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Just let them in what we call free narrative,as they tell their tale, let them do that. Try not to be too shocked or to show that you're shocked.
And also let them know that you will look after them, keep them safe,but you will probably have to take some action about it.
They're not going to come out straight awayand say, "Yes, this has been happening."And they'll need to know that you won't be too shocked by what they might say.
So it's about how you give permission to the child to talk about anything. Just let them tell you in their own wordsand in their own way what has happened. You might want to ask a question or two, but don't endlessly question the child.
The girls are hard to get because they're afraid; there's not much of a comfort zone for anybody in this world.
Paradoxically, perhaps, or simply because this is essentially a girl's story, the most violence we see is girls-on-girls.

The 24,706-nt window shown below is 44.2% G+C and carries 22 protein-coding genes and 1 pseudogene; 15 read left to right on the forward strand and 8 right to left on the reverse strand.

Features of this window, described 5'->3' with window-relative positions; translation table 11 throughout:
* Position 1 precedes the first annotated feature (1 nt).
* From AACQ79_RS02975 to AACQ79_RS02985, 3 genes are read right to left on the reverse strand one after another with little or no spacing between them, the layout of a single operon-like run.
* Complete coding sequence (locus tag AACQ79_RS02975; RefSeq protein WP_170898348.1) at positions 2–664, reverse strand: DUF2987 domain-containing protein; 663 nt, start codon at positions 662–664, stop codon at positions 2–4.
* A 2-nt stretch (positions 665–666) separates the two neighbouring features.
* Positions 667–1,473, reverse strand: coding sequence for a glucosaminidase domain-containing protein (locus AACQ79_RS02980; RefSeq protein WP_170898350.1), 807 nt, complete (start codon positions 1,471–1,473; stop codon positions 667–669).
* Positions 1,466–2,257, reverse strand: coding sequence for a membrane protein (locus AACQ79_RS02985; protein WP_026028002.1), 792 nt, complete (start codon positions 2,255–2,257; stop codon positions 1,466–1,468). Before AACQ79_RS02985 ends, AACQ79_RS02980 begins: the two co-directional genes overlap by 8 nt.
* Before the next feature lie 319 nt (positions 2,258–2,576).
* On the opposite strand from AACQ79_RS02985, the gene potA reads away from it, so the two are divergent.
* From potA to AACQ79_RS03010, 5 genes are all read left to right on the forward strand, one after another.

Yannik pals around with Jo's younger brother, Khalidou ((Jimmy Woha Woha), who's Jo's responsibility, there being no parents in evidence.And why we need to talk about it is, it feels such a huge step to taketo actually accuse someone of sexually harming a child. When you talk to children you have to bear in mind their stage of development.And if you're talking to a five-year-old,obviously your approach is going to be quite different to a 14-year-old.Except for Jo, it's a given that most of the boys are stuck, but their constant concerns are impressing each other, working their little deals, and above all losing their virginity (the word "virgin" is a as bad a put-down as "fag").Seduction was as central in L' Esquive as violence was in La haine. In fact the movie begins with Mouss (Oumar Diaw), who's black, practicing in the mirror the rap he'll use to score with Daphne (Salome Stevenin), who's white.